Afghanistan's NATO-led force has launched an investigation into the accidental killing of five Afghan policemen in a U.S. air attack during an overnight operation, the force said on Thursday.
Accidental casualties caused by Western air strikes are a major source of friction between President Hamid Karzai and his international allies.
The Wednesday night incident, in which two policemen were wounded, comes as the United States is attempting restart stalled talks with Karzai's government on the size of a military presence after most international troops leave next year.
Afghan special forces called for the air support during a clash with a group of Taliban fighters at a police checkpoint, said Ahmad Zia Abdulzai, a spokesman for the governor of the eastern province of Nangarhar, where the incident happened.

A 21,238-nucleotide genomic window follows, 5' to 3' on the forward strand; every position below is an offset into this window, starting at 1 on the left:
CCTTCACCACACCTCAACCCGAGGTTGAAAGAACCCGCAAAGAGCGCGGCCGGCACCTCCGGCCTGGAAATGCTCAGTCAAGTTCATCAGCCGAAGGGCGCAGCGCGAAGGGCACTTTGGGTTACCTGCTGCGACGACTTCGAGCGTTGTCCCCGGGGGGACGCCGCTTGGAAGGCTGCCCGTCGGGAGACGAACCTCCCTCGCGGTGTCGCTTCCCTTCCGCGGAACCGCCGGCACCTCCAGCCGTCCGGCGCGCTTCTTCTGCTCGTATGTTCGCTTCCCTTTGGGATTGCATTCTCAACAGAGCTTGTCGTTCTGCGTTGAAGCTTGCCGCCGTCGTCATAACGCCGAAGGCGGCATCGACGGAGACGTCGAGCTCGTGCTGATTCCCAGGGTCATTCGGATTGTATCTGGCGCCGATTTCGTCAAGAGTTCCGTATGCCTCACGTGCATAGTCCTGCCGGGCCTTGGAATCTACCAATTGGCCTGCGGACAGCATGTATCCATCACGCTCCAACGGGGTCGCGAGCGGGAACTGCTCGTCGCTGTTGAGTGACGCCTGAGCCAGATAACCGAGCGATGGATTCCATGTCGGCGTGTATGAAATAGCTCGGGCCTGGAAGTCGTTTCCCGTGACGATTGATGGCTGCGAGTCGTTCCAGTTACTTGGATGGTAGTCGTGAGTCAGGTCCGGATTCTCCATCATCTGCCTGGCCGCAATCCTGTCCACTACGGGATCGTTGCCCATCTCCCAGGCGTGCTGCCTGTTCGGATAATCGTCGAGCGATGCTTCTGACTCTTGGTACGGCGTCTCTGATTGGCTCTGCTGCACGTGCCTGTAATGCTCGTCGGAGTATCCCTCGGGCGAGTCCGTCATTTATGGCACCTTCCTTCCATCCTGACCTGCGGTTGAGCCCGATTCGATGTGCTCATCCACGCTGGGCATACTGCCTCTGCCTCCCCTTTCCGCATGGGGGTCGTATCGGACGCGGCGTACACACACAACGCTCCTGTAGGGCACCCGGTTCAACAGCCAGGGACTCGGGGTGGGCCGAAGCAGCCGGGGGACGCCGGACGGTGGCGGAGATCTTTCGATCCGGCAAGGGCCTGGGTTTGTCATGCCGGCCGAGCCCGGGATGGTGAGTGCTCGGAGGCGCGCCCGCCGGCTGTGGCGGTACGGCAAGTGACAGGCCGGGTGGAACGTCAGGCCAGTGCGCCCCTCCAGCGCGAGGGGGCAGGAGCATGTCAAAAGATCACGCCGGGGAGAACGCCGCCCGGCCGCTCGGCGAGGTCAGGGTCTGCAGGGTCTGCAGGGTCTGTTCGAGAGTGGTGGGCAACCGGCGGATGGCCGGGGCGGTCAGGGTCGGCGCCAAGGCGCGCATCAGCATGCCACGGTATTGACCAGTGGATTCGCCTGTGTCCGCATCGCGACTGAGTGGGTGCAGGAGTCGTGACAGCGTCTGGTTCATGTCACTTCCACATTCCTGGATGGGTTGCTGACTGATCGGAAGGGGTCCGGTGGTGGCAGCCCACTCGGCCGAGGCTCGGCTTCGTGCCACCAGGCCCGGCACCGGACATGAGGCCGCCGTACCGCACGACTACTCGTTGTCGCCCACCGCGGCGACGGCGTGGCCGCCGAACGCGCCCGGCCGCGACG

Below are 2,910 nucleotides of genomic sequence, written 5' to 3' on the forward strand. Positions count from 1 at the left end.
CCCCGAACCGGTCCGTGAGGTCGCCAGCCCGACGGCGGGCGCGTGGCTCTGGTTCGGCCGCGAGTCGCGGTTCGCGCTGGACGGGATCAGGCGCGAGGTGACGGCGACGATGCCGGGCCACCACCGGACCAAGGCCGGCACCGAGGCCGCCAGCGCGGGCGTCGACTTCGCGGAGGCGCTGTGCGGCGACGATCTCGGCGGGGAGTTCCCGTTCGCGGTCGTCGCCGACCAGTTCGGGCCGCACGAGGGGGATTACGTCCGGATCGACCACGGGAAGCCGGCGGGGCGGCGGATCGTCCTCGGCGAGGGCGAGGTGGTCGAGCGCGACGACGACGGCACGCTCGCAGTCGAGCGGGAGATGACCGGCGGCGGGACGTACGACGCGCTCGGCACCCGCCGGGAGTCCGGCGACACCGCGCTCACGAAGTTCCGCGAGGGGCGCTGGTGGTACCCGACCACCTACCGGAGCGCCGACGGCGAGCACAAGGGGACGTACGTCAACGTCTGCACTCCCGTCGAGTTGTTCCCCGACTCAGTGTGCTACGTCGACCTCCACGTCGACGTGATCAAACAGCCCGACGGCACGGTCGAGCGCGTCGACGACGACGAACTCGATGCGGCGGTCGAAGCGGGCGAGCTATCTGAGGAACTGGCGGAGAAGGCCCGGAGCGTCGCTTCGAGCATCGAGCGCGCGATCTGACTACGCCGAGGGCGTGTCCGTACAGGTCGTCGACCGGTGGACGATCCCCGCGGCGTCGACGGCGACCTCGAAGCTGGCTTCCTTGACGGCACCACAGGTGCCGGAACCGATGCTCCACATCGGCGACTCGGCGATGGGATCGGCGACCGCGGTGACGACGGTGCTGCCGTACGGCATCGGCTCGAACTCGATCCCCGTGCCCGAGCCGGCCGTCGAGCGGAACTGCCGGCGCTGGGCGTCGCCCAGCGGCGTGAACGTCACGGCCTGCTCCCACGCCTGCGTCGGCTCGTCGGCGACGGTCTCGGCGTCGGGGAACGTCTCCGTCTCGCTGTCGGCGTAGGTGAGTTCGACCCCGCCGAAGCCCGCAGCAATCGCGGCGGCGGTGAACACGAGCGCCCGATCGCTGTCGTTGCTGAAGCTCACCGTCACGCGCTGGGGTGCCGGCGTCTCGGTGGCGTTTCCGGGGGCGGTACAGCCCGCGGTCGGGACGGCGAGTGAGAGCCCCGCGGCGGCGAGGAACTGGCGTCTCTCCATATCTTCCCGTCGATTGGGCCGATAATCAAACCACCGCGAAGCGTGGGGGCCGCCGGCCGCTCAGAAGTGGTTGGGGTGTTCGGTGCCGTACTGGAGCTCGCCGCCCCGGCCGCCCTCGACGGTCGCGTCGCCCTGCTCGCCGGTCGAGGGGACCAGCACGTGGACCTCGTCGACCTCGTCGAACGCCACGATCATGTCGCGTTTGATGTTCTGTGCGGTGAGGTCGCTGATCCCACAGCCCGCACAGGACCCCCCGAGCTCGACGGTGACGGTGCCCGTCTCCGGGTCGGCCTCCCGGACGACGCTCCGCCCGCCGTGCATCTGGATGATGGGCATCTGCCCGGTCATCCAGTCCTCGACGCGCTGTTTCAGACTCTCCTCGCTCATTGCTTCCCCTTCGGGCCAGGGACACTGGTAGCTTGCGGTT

"A U.S. aircraft engaged, inadvertently killing five Afghan National Police members and wounding two," said Master Sergeant Bryan Gatewood, a spokesman for the NATO-led force.
"An investigation is ongoing to determine additional details of this unfortunate incident."
Afghan security forces do not possess a significant air force and foreign air power is considered critical to cover the mountainous regions near the Pakistani border, which have long been insurgent hot spots.
But accidental Afghan casualties in air strikes, particularly civilians, infuriate Karzai and he had previously ordered a ban on his troops calling them in.